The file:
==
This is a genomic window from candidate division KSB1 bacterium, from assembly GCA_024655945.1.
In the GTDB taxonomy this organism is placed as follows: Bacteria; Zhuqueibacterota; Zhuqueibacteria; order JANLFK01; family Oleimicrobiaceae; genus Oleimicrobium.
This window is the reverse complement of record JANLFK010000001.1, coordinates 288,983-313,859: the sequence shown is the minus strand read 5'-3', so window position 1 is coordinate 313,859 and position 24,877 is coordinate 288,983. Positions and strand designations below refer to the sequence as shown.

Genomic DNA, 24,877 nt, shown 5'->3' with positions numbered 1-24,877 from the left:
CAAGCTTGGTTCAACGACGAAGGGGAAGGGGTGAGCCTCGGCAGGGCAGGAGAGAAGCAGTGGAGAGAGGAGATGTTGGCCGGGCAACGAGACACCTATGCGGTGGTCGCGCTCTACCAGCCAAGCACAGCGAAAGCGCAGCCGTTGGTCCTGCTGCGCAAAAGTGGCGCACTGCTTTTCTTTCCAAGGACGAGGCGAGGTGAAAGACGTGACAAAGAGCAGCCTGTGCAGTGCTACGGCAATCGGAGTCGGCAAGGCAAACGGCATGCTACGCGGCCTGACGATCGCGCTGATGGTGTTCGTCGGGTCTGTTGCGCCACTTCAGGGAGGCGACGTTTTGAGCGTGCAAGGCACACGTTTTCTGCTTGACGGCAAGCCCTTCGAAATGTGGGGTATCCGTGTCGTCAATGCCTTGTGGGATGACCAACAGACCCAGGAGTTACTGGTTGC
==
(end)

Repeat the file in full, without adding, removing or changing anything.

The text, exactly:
This is a genomic window from candidate division KSB1 bacterium, from assembly GCA_024655945.1.
In the GTDB taxonomy this organism is placed as follows: Bacteria; Zhuqueibacterota; Zhuqueibacteria; order JANLFK01; family Oleimicrobiaceae; genus Oleimicrobium.
This window is the reverse complement of record JANLFK010000001.1, coordinates 288,983-313,859: the sequence shown is the minus strand read 5'-3', so window position 1 is coordinate 313,859 and position 24,877 is coordinate 288,983. Positions and strand designations below refer to the sequence as shown.

Genomic DNA, 24,877 nt, shown 5'->3' with positions numbered 1-24,877 from the left:
CAAGCTTGGTTCAACGACGAAGGGGAAGGGGTGAGCCTCGGCAGGGCAGGAGAGAAGCAGTGGAGAGAGGAGATGTTGGCCGGGCAACGAGACACCTATGCGGTGGTCGCGCTCTACCAGCCAAGCACAGCGAAAGCGCAGCCGTTGGTCCTGCTGCGCAAAAGTGGCGCACTGCTTTTCTTTCCAAGGACGAGGCGAGGTGAAAGACGTGACAAAGAGCAGCCTGTGCAGTGCTACGGCAATCGGAGTCGGCAAGGCAAACGGCATGCTACGCGGCCTGACGATCGCGCTGATGGTGTTCGTCGGGTCTGTTGCGCCACTTCAGGGAGGCGACGTTTTGAGCGTGCAAGGCACACGTTTTCTGCTTGACGGCAAGCCCTTCGAAATGTGGGGTATCCGTGTCGTCAATGCCTTGTGGGATGACCAACAGACCCAGGAGTTACTGGTTGC